Deficiencies and loopholes: Clashing discourses, problems and solutions in Australian migration advice regulation

SAGE Publications
Publication Type:
Journal Article
Discourse and Society, 2021, 32, (5), pp. 598-621
Issue Date:
Full metadata record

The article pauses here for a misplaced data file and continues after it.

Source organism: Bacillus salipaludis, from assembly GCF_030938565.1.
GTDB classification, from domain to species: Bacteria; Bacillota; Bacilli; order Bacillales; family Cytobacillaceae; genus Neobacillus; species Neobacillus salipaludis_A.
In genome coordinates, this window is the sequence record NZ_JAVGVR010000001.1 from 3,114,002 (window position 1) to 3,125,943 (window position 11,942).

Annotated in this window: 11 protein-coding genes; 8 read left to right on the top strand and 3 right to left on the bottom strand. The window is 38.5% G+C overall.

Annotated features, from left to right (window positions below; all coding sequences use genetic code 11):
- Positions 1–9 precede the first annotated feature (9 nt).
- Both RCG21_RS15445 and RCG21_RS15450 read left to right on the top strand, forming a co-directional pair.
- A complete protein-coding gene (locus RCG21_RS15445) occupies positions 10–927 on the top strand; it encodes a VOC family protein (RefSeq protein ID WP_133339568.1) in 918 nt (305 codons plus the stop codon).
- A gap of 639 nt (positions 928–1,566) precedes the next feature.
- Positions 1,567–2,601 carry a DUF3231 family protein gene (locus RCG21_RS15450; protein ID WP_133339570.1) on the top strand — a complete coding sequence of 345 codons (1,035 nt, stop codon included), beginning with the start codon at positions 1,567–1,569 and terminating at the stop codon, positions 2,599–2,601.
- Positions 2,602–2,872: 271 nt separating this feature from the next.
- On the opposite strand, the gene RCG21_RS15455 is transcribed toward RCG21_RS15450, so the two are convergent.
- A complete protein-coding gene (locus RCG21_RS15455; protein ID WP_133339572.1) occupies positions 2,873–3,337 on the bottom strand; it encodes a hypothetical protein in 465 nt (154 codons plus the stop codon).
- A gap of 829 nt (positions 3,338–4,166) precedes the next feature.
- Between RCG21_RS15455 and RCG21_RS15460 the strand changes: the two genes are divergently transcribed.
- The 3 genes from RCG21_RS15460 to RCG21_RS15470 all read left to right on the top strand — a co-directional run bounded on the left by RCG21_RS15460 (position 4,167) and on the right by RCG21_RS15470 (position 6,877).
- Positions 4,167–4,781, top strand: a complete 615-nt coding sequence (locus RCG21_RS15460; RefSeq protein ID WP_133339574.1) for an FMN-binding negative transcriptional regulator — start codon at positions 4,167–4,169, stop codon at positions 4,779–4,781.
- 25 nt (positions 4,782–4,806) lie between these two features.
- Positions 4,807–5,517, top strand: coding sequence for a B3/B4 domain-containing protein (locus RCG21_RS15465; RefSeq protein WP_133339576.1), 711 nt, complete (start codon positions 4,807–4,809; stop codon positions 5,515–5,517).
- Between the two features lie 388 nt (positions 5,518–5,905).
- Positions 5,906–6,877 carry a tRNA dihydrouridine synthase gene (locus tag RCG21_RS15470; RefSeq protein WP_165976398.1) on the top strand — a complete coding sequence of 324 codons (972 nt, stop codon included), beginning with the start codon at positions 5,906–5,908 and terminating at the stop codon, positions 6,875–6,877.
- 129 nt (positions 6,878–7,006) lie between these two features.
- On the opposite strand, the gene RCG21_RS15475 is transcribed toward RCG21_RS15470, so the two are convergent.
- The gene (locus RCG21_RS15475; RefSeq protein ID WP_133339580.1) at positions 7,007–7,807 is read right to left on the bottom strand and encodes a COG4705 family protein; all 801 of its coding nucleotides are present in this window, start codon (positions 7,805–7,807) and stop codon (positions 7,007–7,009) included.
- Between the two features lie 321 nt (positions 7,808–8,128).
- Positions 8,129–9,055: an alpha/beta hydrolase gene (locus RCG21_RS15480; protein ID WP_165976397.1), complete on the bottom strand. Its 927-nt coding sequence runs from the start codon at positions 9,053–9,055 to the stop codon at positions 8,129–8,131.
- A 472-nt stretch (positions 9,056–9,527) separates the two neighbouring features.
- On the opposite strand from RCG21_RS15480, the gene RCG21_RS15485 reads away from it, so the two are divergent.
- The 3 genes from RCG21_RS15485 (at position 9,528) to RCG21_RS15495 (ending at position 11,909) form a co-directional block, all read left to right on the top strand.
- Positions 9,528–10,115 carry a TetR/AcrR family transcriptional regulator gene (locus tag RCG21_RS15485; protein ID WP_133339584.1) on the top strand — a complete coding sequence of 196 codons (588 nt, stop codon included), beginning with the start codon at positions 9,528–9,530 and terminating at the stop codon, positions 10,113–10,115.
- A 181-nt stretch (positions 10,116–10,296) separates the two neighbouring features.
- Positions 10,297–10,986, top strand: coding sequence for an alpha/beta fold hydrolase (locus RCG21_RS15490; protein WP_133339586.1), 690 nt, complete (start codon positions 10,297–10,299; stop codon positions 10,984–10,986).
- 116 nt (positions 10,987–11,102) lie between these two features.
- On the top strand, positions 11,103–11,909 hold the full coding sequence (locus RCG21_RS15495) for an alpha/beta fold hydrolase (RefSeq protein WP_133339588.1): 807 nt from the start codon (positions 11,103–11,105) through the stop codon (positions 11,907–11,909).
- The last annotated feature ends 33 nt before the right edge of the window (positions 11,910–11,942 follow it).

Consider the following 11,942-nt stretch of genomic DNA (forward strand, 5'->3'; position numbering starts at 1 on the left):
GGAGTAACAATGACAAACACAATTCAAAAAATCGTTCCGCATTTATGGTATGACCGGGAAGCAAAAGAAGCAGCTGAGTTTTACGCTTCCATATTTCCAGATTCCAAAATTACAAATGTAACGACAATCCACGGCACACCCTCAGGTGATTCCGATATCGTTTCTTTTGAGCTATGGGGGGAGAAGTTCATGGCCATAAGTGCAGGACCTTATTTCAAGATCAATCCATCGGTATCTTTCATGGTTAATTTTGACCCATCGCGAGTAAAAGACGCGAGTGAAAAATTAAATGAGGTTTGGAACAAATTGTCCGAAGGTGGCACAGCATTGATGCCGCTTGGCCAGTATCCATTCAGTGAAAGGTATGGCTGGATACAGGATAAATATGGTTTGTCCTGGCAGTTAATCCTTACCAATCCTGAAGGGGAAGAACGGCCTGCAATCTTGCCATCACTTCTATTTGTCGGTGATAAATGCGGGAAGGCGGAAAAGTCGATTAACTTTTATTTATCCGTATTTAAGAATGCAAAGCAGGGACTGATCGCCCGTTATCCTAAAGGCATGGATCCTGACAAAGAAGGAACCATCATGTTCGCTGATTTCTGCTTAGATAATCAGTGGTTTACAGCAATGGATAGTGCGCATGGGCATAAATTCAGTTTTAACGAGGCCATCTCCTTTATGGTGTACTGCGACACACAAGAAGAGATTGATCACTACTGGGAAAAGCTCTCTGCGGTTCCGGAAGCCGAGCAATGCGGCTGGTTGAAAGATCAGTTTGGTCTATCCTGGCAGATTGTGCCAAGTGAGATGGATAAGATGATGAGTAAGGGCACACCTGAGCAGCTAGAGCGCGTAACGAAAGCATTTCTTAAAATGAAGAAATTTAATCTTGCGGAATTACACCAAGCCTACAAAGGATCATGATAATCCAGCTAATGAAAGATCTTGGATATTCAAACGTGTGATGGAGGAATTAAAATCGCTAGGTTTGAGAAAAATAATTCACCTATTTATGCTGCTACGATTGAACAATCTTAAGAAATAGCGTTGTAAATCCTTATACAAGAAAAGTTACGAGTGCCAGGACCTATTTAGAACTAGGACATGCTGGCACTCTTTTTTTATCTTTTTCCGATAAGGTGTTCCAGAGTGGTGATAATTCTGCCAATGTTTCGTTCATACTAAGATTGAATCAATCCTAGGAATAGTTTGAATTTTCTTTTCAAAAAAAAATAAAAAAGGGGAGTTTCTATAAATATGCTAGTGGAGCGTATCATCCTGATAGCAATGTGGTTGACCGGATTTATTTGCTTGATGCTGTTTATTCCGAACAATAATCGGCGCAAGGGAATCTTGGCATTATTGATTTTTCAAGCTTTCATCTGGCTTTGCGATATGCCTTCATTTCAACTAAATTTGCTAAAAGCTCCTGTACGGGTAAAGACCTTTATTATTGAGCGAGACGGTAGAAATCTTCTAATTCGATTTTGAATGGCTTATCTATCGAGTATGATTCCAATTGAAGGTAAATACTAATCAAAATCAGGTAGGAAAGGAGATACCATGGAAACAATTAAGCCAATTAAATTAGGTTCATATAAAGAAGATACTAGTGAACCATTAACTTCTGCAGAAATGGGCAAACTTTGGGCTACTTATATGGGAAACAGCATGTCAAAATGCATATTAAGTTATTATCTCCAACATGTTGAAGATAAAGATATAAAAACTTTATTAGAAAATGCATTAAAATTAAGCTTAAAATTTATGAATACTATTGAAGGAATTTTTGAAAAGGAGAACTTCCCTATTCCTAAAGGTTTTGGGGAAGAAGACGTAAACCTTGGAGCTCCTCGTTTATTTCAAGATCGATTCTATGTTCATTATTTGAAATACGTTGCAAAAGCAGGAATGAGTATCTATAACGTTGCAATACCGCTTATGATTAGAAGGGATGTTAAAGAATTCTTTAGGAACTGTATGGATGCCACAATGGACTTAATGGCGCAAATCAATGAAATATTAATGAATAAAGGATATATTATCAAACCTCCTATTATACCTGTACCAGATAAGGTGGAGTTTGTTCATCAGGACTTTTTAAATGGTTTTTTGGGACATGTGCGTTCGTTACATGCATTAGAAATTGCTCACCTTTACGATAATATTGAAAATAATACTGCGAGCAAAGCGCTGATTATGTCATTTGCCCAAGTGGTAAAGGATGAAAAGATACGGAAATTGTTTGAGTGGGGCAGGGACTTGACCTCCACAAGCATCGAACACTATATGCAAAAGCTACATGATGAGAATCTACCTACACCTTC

In Australia, access to high-quality migration advice can often be crucial to obtaining a visa, and migration advisors have attracted ongoing scrutiny from policymakers, leading to successive inquiries and reviews. Such inquiries and the recommendations they produce are used to justify policy design and reform that can have significant impacts on a range of stakeholders, including of course, migration advisors and their clients. This article explores one such recent inquiry, completed in 2018. It adopts a critical discourse analysis to examine the way the inquiry’s official report presents migration advisors, and how it frames the inquiry process itself. Finding that the report presents its recommendations as being based on evidence created by external stakeholder submissions, the examination goes on to explore to what extent this is actually the case. Through an examination of the ‘textual travels’ submissions undergo when incorporated in the report, the article finds that these texts are either transformed to support dominant discourses, or simply excluded. The article concludes that decision-making is inaccurately presented as a participatory, evidence-based process, thus legitimising particular policy decisions, and unfairly continuing to present migration advisors as problems requiring fixing.
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